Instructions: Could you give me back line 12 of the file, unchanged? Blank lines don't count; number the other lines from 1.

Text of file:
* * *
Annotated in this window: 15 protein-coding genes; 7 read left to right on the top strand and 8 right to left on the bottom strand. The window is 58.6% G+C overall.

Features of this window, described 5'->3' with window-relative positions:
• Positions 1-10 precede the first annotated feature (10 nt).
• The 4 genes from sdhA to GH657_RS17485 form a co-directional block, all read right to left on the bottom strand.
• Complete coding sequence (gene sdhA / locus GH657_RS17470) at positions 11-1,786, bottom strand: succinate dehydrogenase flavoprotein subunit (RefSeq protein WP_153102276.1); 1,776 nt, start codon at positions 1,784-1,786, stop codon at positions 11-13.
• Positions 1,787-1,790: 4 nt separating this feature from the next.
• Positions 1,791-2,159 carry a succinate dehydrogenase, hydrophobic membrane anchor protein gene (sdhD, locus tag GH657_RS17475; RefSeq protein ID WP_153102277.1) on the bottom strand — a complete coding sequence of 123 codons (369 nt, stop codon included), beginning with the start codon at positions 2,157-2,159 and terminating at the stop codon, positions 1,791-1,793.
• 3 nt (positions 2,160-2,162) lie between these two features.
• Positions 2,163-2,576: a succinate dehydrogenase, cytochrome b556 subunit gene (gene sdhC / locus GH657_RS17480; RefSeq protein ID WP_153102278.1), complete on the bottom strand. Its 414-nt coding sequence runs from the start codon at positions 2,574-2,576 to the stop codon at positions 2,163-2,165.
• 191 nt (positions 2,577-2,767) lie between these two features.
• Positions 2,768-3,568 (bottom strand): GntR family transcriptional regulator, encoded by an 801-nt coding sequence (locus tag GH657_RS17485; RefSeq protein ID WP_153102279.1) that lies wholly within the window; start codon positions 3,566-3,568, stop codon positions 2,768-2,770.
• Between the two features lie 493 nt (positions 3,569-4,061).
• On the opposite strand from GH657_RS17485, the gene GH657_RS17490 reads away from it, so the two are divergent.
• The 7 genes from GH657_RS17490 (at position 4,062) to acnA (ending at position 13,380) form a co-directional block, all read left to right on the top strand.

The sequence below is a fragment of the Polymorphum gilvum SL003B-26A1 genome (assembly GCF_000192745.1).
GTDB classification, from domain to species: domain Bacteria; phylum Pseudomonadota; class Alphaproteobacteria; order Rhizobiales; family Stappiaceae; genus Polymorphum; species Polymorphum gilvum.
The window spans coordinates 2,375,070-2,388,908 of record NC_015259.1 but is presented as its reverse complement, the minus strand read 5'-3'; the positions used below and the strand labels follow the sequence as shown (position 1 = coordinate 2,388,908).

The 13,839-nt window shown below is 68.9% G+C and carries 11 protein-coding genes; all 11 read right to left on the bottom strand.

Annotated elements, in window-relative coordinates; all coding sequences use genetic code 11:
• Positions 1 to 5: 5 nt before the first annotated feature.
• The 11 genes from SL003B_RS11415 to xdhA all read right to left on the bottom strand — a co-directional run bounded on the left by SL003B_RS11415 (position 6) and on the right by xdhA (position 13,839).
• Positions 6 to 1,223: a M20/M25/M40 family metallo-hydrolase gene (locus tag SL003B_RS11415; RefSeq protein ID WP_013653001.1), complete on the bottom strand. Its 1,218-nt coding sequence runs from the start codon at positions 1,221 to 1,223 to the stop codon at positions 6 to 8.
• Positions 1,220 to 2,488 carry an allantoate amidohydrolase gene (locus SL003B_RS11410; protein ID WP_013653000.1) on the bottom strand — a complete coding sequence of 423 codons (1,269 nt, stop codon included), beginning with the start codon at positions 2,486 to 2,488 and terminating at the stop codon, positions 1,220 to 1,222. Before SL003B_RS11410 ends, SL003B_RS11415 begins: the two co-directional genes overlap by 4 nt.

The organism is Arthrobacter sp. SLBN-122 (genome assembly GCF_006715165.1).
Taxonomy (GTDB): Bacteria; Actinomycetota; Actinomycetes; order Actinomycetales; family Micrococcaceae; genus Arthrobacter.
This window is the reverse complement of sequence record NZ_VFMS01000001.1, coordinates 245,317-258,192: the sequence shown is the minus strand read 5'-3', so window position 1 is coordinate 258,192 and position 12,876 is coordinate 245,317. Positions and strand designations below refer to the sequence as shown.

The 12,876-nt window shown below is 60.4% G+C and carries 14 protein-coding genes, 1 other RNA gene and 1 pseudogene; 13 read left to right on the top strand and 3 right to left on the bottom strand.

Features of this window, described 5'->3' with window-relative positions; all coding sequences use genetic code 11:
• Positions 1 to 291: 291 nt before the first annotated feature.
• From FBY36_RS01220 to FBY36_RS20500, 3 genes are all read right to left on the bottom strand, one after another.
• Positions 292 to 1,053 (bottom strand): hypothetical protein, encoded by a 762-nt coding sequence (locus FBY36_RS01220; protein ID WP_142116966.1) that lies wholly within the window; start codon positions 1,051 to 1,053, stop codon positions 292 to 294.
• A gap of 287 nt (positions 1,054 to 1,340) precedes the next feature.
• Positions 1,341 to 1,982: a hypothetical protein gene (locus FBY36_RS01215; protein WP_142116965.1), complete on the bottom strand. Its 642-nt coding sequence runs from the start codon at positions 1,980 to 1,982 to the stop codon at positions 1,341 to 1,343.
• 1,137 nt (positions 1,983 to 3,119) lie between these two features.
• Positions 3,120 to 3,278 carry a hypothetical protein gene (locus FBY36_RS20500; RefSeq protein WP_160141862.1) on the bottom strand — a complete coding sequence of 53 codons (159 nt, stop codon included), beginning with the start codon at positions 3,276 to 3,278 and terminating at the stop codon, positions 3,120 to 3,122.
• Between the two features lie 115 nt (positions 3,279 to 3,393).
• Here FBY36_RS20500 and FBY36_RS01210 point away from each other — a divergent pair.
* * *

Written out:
• Between the two features lie 493 nt (positions 3,569-4,061).